Comprendre les enjeux de l'agriculture

During the spring of 2022, the surge in cereal prices spread like wildfire across the entire African continent. In the Maghreb, the cereal crisis compounded with a prolonged and scorching drought. In Sub-Saharan Africa, some countries have decided against importing expensive wheat, but cereals are not the only staple food.

During the 2023-2024 campaign, North African countries are expected to import more soft wheat (30.3 million tonnes, source: International Grains Council) and durum wheat (3.7 million tonnes) than during the just-ended campaign. Together, they will buy twice as much grain as they will harvest (17.2 million tonnes of soft wheat and 3.5 million tonnes of durum wheat), and they are willing to pay the price for it.

In the Maghreb, bread is an essential staple food. Over 200 kg of bread is consumed per person per year. No government can afford to impose any form of rationing.

Egypt will be the world’s largest wheat importer (11.7 million tonnes), and Algeria, the third-largest (8.4 million tonnes). The land of the pharaohs owes the regularity of its wheat production (9.9 million tonnes) to the irrigation of its crops by the Nile. However, this year, Algeria (2.6 million tonnes) and Tunisia (0.6 million tonnes) are facing a severe drought. As for Morocco (4 million tonnes), the priority is to replenish stocks (see box). Last year, the Chérifian Kingdom experienced a series of disasters. After the Covid health crisis, it was hit by the most scorching drought in its history, resulting in three times less wheat being harvested (2.5 million tonnes) compared to 2021.


The Ukrainian conflict: countries in a state of emergency

“When Russia invaded Ukraine in February 2022, the European Union played the transparency card by putting all its available cereals for export on the market without diplomatic restrictions,” says Yann Lebeau, Head of the Africa Office at Intercéréales.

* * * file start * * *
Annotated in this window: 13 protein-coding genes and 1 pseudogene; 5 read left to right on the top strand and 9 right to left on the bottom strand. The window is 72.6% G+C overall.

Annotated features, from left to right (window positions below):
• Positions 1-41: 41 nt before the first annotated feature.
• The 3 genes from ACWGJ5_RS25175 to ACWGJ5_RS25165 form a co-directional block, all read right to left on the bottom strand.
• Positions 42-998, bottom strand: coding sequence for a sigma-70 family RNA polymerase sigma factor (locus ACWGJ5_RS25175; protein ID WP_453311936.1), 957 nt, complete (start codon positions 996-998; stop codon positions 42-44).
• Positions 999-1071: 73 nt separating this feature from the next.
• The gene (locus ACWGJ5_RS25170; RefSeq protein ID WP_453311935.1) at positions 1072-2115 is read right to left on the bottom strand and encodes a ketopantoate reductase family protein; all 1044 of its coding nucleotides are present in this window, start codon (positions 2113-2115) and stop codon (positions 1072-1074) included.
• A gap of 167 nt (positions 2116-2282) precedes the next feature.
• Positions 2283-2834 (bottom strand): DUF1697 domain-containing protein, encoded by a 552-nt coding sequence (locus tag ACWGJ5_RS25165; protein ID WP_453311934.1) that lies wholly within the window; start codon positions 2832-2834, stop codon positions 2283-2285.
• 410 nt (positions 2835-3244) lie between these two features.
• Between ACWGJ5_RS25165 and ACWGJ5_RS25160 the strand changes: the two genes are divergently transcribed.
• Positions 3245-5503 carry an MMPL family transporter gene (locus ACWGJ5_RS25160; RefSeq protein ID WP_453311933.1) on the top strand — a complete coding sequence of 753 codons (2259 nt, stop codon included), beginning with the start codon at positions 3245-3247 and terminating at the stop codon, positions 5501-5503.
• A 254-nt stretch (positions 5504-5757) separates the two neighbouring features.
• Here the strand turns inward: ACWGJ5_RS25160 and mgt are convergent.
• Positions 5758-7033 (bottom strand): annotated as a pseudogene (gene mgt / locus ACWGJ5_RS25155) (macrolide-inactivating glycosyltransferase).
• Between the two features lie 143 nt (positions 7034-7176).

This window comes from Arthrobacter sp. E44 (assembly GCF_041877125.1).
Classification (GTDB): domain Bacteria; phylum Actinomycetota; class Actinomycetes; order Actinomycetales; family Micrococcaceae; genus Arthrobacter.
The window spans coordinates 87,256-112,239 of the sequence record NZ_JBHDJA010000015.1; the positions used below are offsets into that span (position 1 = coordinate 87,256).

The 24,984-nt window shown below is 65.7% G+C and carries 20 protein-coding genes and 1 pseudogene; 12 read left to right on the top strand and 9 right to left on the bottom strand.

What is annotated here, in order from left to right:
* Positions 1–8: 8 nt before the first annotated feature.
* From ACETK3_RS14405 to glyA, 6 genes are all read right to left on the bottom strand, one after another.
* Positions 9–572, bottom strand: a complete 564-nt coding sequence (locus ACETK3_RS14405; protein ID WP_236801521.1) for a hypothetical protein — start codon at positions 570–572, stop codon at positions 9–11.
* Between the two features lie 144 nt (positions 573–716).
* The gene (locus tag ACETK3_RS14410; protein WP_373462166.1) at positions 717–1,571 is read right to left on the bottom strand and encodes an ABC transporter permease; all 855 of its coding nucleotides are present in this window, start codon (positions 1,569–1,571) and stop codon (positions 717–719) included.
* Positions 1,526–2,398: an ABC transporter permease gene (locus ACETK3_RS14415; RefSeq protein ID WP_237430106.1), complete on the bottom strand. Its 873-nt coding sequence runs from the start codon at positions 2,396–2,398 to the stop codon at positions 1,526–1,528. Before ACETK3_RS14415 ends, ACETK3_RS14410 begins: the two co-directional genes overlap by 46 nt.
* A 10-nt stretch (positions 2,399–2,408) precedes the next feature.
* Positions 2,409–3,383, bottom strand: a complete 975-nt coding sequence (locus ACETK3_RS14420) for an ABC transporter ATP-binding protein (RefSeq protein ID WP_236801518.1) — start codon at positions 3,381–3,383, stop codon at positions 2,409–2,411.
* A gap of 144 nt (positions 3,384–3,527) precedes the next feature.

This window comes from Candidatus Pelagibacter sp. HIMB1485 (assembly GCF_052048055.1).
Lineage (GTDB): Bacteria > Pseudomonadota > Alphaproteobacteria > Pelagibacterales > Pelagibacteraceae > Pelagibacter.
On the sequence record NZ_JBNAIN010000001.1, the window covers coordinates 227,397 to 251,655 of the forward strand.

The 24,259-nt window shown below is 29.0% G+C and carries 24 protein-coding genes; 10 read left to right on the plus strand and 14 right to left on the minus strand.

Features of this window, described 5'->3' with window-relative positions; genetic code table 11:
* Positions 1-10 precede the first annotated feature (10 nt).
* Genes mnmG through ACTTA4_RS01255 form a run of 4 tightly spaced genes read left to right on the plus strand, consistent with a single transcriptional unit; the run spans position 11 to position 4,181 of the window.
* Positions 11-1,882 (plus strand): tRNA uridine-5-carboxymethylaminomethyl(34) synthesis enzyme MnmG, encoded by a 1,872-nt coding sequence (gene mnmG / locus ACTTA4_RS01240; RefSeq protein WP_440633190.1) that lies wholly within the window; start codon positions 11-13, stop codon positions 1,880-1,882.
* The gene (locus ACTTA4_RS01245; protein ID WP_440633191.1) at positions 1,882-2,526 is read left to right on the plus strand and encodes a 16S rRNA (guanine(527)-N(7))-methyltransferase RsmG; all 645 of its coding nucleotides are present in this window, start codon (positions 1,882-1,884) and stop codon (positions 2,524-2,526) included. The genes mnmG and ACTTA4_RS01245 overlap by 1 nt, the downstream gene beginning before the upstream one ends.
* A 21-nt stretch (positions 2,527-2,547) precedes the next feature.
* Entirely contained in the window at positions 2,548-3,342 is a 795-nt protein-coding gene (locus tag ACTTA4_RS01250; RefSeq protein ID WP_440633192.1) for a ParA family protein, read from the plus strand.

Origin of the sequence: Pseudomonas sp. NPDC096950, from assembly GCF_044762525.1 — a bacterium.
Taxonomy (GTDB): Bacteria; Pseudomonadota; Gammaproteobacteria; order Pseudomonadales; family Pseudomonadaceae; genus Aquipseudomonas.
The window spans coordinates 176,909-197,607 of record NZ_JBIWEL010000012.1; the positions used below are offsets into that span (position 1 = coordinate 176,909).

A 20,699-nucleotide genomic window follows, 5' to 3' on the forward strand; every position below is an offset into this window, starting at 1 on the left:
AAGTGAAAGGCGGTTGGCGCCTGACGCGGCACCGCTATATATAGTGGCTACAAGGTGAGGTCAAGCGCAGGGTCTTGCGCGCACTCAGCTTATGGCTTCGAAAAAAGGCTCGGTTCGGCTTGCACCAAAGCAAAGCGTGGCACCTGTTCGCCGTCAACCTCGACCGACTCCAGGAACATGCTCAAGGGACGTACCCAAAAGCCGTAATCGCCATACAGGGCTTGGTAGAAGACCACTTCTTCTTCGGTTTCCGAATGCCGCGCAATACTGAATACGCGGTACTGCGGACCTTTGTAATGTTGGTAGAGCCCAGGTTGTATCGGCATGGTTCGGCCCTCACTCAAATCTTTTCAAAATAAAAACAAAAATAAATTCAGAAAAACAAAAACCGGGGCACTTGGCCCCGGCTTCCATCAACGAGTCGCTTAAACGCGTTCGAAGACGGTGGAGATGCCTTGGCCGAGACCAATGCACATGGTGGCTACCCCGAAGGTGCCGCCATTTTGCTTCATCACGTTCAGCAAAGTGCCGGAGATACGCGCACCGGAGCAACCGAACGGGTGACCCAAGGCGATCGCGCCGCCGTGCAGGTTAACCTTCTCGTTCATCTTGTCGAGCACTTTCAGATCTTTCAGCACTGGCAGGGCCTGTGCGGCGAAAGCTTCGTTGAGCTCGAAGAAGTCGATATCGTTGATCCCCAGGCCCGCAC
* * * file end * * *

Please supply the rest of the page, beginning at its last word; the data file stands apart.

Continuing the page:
France played the appeasement card by supplying wheat to all countries that requested it. But in the eastern part of the European Union, Romania and Hungary delayed selling their grains, hoping that cereal prices would surpass the records observed the previous autumn.

However, today, these prices have returned to their 2021 levels as the global cereal markets are in balance. The world’s cereal supply is abundant, and the USDA even announced a record global wheat production of 800 million tonnes during the 2023-2024 campaign.

Throughout the past campaign, the European Union exported 36 million tonnes of wheat and 10 million tonnes of barley in 2022-2023. Algeria, Morocco, and Egypt alone purchased nearly 10.2 million tonnes during the first eleven months of the past campaign.

Now, Morocco is the largest importer of European wheat (4.5 million tonnes) and French wheat (3 million tonnes), followed by Algeria and Egypt. In Sub-Saharan Africa, Nigeria received 2.6 million tonnes of European wheat out of the 5.9 million tonnes unloaded in its ports during the 2022-2023 campaign.

Other Sub-Saharan African countries individually import only a few hundred thousand tonnes of European wheat each year. Regardless of the origin, they each buy only one or two million tonnes.